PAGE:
• Publication
    Metadata only
    Investigation of parameters impacting the energy consumption of electric buses
    The process of electrification of the public transportation sector is resulting in a growing number of electric buses on the streets. Modelling and simulating the electric bus fleets can not only identify possible issues in time but can also provide valuable inputs for the optimal integration of these buses into existing operational plans and management systems. One of the important requirements for accurate modelling is knowledge of the energy consumption of the buses. This paper uses a data-driven approach to analyze the factors impacting energy consumption. The considered factors are: average daily temperature, trip length, total trip time, state of charge at the beginning of the trip, and average vehicle speed during the trip. Additionally, the impact of different buses and routes is analyzed by considering their ID numbers. The data from 96 different electric buses were collected in the city of Hamburg for 13 months. The analysis of individual parameters provides an insight into the actual operation of electric bus fleets. Additionally, using correlation analysis, it is possible to understand the relationship among all mentioned parameters. The analysis of the energy consumption of electric buses provided in this paper offers valuable inputs for future studies and the successful electrification of further bus fleets.
  • Publication
    Metadata only
    Energy consumption of battery-electric buses: review of influential parameters and modelling approaches
    The electrification of public transportation fleets worldwide can pose a challenge to multiple stakeholders, such as the fleet operator or the operator of the local electrical grid. One of the important prerequisites for the successful integration of these fleets into the existing system is the knowledge of the energy consumption of the buses during their trips. The energy consumption varies depending on multiple factors such as the vehicle or route-related parameters, operational, and environmental parameters. This paper gives an overview of the latest research regarding these influential factors. Another essential prerequisite for the implementation of intelligent management systems for electric bus fleets is the forecasting of energy consumption. Researchers take different approaches to tackle this issue. A review of the latest research considering empirical approaches, physical models, regression, and machine learning is also provided in this paper. The findings of this paper provide a quick overview of different aspects of the energy consumption of electric buses and can therefore support other researchers or decision-makers in their work.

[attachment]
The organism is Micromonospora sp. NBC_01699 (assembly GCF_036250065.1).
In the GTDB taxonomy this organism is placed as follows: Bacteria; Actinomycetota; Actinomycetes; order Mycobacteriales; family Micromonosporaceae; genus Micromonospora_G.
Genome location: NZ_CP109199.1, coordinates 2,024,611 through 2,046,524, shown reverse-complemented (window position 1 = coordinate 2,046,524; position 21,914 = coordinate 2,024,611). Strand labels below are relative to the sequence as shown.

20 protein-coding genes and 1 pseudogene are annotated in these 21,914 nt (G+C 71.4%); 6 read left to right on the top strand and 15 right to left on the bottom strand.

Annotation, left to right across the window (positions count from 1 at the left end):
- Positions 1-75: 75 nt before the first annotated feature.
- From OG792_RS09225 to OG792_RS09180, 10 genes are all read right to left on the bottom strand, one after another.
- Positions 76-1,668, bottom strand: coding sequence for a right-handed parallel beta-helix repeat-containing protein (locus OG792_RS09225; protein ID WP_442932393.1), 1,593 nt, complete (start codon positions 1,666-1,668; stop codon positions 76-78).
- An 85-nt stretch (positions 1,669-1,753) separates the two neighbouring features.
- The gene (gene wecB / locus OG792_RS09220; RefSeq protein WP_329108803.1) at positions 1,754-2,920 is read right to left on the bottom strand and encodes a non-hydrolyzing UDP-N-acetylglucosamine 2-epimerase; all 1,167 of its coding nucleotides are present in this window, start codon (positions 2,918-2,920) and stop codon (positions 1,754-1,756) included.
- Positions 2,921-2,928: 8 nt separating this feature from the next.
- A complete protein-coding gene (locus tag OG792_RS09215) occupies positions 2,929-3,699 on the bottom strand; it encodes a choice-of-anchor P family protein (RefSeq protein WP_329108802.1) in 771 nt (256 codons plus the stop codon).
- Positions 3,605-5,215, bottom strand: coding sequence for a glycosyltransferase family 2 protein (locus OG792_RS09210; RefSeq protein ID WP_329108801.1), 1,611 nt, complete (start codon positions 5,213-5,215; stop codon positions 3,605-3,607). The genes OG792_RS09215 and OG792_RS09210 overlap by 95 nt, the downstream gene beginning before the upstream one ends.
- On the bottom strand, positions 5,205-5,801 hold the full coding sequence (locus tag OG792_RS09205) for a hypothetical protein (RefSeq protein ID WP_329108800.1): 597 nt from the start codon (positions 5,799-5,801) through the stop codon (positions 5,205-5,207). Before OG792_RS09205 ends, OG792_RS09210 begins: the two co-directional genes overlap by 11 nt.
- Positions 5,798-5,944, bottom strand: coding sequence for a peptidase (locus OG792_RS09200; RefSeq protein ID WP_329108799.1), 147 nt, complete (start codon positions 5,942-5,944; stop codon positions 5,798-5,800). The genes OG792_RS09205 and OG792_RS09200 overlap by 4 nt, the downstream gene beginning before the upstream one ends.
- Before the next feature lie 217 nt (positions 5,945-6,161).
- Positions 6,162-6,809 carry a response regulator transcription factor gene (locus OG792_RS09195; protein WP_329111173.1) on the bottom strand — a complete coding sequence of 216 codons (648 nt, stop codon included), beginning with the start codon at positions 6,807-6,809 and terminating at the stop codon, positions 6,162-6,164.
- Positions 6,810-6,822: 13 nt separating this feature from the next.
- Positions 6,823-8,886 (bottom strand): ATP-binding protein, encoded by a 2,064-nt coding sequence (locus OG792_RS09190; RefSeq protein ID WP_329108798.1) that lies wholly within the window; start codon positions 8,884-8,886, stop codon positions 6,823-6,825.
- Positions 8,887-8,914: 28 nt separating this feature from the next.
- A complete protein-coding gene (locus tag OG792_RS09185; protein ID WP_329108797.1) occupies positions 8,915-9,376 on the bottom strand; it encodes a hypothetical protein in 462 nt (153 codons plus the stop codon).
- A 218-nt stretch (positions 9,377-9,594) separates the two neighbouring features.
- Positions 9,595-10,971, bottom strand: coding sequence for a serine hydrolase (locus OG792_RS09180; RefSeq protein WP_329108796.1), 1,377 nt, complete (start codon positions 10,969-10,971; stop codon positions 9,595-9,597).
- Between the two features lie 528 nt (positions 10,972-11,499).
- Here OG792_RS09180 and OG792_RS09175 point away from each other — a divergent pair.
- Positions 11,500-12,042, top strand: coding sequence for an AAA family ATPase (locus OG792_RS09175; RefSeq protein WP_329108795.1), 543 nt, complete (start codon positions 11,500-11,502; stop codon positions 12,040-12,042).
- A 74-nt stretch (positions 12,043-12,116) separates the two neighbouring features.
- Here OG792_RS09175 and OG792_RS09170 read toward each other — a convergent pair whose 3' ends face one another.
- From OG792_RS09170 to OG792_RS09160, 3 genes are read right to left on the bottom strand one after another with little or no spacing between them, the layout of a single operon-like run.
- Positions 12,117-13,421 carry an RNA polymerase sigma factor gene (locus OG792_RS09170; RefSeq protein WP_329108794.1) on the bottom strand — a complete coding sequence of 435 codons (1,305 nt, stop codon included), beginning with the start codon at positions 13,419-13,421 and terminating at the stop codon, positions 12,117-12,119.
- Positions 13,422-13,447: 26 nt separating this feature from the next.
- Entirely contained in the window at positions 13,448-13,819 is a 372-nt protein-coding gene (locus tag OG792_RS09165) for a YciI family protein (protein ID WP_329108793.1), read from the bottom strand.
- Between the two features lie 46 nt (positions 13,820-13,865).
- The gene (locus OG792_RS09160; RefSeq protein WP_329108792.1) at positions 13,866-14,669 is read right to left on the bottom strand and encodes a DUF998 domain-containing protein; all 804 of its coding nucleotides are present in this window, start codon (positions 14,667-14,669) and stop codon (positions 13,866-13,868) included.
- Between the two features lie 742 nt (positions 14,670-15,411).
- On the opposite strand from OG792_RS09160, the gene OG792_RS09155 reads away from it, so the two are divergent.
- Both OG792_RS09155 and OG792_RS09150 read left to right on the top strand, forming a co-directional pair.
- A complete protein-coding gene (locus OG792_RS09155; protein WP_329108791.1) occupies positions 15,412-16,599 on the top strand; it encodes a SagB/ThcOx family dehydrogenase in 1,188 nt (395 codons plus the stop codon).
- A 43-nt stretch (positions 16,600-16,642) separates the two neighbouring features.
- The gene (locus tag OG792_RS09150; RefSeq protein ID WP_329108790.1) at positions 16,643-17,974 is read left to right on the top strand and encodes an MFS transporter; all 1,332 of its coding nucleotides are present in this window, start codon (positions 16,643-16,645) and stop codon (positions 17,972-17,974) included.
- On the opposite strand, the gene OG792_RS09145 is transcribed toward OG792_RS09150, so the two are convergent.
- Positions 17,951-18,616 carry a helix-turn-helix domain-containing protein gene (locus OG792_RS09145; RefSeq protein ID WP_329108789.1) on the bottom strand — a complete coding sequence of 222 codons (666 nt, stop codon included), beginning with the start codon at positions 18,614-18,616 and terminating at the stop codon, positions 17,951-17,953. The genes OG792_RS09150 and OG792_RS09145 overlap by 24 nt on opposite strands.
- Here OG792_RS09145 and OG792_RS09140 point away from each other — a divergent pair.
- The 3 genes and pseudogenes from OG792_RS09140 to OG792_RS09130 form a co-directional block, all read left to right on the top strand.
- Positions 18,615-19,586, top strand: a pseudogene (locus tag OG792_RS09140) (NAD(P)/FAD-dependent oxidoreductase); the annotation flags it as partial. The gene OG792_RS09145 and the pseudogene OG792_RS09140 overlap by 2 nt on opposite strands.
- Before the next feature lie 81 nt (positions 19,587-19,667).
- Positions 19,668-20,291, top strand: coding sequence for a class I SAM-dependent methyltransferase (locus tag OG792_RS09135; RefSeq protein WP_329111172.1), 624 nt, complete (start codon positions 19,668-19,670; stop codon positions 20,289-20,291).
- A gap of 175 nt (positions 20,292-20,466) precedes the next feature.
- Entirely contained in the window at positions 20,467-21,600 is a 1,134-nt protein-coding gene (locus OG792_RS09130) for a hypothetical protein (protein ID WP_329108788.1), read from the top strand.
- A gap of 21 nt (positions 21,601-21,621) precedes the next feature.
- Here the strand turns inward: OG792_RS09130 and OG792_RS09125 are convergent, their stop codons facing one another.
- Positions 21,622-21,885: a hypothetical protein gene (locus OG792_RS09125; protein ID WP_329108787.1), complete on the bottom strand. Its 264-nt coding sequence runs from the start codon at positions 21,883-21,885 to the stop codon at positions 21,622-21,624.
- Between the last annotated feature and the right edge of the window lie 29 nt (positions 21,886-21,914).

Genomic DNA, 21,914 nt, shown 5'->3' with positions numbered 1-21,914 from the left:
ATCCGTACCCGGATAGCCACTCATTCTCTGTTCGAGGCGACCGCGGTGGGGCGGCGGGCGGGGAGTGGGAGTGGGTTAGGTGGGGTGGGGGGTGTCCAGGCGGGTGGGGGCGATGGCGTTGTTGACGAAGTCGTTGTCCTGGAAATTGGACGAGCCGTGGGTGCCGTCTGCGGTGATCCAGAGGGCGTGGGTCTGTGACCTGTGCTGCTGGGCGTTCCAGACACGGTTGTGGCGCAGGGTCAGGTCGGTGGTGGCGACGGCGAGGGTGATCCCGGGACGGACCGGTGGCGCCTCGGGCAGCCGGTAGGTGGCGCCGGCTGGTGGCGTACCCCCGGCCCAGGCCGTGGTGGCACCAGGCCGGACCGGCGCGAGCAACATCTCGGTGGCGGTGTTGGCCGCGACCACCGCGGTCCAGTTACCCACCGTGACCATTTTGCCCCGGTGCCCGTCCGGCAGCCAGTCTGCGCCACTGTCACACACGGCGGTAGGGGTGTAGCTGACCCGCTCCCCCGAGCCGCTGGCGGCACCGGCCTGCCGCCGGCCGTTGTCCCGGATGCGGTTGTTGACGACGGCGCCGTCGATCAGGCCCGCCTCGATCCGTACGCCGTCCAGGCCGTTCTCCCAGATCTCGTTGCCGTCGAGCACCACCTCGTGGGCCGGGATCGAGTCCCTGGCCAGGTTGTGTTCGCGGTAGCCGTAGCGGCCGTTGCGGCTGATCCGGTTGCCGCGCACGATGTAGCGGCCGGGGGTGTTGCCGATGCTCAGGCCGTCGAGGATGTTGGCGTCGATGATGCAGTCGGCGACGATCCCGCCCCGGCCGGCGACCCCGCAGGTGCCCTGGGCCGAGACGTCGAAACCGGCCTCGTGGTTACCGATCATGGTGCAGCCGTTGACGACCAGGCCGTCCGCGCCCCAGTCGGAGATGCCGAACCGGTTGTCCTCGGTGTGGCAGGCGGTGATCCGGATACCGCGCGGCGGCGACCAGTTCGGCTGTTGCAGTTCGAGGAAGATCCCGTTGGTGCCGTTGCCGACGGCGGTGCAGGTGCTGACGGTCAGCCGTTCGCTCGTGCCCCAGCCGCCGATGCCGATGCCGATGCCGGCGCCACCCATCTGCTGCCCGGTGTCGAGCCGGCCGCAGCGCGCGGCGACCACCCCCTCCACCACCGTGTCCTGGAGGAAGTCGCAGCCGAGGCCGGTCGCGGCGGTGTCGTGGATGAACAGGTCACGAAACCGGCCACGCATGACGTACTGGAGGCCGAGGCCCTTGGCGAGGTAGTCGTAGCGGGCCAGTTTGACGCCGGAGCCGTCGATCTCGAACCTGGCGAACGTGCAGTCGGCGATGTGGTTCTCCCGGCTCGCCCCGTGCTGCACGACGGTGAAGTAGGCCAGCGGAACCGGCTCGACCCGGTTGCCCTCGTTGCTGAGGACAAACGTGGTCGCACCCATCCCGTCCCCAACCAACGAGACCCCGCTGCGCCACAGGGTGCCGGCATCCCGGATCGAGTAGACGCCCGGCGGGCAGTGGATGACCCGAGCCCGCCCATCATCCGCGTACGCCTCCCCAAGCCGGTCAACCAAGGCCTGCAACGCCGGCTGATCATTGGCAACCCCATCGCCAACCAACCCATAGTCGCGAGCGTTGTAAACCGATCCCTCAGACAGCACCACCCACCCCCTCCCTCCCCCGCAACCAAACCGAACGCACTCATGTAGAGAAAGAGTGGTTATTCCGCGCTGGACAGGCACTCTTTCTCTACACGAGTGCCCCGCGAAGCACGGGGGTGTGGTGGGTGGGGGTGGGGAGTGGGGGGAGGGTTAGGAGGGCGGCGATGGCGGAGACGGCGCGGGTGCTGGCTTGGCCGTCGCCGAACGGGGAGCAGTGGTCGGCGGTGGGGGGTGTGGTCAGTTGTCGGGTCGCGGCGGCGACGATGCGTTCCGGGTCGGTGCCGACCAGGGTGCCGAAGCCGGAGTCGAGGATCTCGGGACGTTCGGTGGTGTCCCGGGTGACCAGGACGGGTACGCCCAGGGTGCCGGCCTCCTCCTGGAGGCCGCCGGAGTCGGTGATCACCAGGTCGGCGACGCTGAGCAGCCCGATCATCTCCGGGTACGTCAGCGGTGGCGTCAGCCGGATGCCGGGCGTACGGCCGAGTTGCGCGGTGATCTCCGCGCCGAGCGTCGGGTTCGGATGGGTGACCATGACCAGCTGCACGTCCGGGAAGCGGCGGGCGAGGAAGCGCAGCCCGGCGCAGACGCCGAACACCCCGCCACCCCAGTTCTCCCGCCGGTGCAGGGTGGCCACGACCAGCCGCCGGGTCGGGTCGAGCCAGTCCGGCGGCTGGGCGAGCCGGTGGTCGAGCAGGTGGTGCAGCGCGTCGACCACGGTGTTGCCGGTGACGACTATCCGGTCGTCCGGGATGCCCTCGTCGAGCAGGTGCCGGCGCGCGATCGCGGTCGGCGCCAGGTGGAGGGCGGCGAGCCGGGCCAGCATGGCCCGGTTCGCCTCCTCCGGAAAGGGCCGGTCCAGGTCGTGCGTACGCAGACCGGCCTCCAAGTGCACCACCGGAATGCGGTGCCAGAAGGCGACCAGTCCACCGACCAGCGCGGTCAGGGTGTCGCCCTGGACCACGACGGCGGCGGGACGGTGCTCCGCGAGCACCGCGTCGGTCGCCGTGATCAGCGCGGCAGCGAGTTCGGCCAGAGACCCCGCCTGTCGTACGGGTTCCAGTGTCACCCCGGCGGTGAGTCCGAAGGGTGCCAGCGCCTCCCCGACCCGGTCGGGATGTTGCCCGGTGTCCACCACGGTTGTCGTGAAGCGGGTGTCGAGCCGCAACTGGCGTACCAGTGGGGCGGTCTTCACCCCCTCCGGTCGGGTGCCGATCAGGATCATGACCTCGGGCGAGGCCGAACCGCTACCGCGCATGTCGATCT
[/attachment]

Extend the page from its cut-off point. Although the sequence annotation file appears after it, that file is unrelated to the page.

• Publication
    Metadata only
    Mobile Emergency Power Supply through the Use of Electric Bus Fleets (V2G) for the Example of the Metropolis of Hamburg
    New concepts for the future grid and the energy supply also demand changes in future emergency power supply solutions. It is often not possible to simply replace conventional diesel generators with renewable energy sources. In order to make alternative emergency power supplies viable in the real world, new procedures and structures are needed. A basic distinction is made between stationary and mobile emergency power supplies. Stationary emergency power systems may be found in hospitals, large server farms and other critical infrastructure. The mobile emergency power systems, such as those used by the Technical Relief Agency (THW) or the fire brigade, can be used much more flexibly. One conceptual idea is to use existing electric bus fleet infrastructures as a mobile emergency power supply. This green alternative could replace the conventional diesel generators used today. This paper investigates the use of electric bus fleets as mobile energy storages for emergency power supply usecases. The goal is to examine the general need for buses to be used in a case of emergency power supply, the possible area of coverage depending on the distributed bus depots in Hamburg and the effects on the power requirements of the depots.
  • Publication
    Metadata only